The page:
Today in fiction
On Feb. 8, John Pontifex dies.
-- "The Way of All Flesh" (1903)
by Samuel Butler
From "The Book of Fictional Days"
Know when something that did not really happen
occurred? Send it to email@example.com.
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Today in Literary History
On this day in 1841, Henry David Thoreau began his daily journal entry with this explanation of why he kept one: "My journal is that of me which would else spill over and run to waste, gleanings from the field which in action I reap. I must not live for it, but in it for the gods." Journal-writing was a widespread habit in New England, and almost obligatory in the Concord Transcendentalist community -- Emerson's journal is 10 volumes, Thoreau's is 14. A journal was viewed not merely as a record of events and thoughts but as a means of self-improvement, a verbal hairshirt in aid of the "healer, heal thyself" injunction. As one of Thoreau's biographers put it, his journals are "too often personal only as saints are personal who record in their lives the worldly events which led them toward salvation." Thoreau was also a writer with an eye on the market, and he gleaned the "gleanings" of almost 25 years of entries into his books and articles. The books sold as poorly in his lifetime -- his contemporaries did not enjoy having him turn the hairshirt inside out -- as they are popular today, and the Journals continue to be quarried by editors from all possible angles:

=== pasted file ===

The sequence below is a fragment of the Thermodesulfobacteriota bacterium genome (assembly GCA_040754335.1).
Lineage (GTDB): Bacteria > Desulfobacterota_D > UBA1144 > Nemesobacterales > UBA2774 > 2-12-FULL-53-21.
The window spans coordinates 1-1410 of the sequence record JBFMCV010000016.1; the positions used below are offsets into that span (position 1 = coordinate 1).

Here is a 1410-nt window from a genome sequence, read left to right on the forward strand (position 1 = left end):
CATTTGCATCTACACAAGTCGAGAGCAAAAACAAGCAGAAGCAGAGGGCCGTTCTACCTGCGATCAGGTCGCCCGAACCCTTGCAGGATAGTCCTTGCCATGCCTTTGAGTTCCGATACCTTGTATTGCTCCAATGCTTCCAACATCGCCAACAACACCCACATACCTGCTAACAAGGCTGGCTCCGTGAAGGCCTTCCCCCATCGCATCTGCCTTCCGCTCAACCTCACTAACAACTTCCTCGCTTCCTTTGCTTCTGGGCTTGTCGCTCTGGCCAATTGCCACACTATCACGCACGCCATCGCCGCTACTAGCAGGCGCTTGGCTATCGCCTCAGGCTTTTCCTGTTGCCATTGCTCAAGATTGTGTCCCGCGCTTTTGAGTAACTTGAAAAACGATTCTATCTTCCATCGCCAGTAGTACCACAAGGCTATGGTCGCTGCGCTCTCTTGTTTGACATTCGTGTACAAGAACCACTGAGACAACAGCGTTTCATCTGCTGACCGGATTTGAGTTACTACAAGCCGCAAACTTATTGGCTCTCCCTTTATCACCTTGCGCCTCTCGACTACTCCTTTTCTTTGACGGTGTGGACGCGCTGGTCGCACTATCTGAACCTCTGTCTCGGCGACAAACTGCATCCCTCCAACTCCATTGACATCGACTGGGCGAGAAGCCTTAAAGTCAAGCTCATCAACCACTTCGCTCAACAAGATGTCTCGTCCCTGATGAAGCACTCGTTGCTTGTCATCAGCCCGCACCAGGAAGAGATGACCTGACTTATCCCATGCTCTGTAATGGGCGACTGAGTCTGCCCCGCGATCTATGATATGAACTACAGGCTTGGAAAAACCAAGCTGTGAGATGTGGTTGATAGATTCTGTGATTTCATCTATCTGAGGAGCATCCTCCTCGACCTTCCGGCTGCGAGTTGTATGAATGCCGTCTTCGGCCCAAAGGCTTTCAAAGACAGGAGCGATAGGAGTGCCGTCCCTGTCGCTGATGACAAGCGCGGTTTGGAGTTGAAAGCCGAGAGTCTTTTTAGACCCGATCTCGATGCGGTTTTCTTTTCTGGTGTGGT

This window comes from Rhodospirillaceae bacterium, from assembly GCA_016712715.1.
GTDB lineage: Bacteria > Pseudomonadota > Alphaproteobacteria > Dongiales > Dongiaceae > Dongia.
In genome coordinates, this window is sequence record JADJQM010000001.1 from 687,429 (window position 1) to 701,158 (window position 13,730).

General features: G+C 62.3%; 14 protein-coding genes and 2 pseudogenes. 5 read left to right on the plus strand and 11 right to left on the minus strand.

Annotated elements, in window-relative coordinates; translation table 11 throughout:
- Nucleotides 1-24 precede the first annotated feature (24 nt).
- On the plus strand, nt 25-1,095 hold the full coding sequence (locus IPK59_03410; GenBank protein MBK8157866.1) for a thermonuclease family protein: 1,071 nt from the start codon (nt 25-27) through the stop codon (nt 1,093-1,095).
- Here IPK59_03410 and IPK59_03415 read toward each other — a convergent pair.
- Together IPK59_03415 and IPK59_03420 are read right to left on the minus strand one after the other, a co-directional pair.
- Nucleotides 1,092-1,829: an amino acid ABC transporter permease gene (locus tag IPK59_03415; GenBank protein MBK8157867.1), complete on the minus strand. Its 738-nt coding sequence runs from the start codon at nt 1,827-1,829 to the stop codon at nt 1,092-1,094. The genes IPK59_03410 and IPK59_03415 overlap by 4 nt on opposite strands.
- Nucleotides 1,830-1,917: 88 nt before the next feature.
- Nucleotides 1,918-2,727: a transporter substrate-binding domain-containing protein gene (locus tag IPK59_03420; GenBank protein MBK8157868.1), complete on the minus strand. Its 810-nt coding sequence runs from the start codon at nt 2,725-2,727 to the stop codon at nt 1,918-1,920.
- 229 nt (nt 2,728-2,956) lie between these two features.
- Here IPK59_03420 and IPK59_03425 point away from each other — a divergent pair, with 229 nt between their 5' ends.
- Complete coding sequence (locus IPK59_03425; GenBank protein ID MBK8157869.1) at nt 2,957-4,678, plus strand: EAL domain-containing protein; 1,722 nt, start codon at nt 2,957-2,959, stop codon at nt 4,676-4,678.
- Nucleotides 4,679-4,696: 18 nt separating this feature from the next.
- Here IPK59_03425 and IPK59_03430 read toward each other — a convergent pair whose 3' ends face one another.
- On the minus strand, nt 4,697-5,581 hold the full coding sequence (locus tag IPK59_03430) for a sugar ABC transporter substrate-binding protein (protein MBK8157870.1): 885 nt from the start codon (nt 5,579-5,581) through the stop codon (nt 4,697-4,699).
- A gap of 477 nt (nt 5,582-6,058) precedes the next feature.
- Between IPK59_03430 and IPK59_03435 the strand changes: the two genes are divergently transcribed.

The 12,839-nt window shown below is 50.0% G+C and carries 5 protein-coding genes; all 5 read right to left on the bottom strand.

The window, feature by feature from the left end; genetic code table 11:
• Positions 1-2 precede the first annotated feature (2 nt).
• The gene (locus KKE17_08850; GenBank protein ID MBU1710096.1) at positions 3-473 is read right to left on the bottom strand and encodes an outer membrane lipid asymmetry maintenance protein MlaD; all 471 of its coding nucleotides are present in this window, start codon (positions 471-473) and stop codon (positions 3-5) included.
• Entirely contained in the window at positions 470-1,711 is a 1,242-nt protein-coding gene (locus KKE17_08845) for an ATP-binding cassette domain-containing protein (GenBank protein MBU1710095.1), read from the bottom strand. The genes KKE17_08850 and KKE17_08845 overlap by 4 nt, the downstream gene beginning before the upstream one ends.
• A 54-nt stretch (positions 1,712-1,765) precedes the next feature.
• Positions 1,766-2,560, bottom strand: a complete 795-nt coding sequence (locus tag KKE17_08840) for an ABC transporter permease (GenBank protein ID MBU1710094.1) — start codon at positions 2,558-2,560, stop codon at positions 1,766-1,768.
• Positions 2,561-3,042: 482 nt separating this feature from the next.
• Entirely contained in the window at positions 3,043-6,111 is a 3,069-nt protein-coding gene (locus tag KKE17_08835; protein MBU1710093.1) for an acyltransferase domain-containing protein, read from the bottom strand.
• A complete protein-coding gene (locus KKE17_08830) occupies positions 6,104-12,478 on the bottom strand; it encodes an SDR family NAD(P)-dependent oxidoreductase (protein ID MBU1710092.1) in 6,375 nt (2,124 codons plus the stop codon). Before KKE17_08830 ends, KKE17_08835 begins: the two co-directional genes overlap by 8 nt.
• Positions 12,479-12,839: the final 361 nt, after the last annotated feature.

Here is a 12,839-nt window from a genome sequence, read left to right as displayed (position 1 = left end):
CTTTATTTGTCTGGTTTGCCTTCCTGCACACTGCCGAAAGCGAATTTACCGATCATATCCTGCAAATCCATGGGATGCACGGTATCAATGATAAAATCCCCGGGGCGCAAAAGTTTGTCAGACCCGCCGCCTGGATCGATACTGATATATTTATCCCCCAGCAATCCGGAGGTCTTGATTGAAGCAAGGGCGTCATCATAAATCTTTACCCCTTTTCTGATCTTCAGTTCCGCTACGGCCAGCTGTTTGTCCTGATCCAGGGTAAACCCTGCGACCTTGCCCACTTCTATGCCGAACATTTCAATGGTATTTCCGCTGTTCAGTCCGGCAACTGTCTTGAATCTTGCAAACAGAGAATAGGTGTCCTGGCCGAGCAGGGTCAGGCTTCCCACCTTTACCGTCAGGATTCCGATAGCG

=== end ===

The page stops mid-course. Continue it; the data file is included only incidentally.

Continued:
1) A writer who does not speak out of a full experience, uses torpid words, wooden or lifeless words, such words as "humanitary," which have a paralysis in their tails.
2) How I love the simple, reserved countrymen, my neighbors, who mind their own business and let me alone.
3) It is fouler and uglier to have too much than not to have enough.
4) I see dumbbells in the minister's study, and some of their dumbness gets into his sermons. Some travelers carry them round the world in their carpet bags. Can he be said to travel who requires such exercise?
5) How much of beauty -- of color as well as form -- on which our eyes daily rest goes unperceived by us! No one but a botanist is likely to distinguish nicely the different shades of green with which the open surface of the earth is clothed.
-- Steve King
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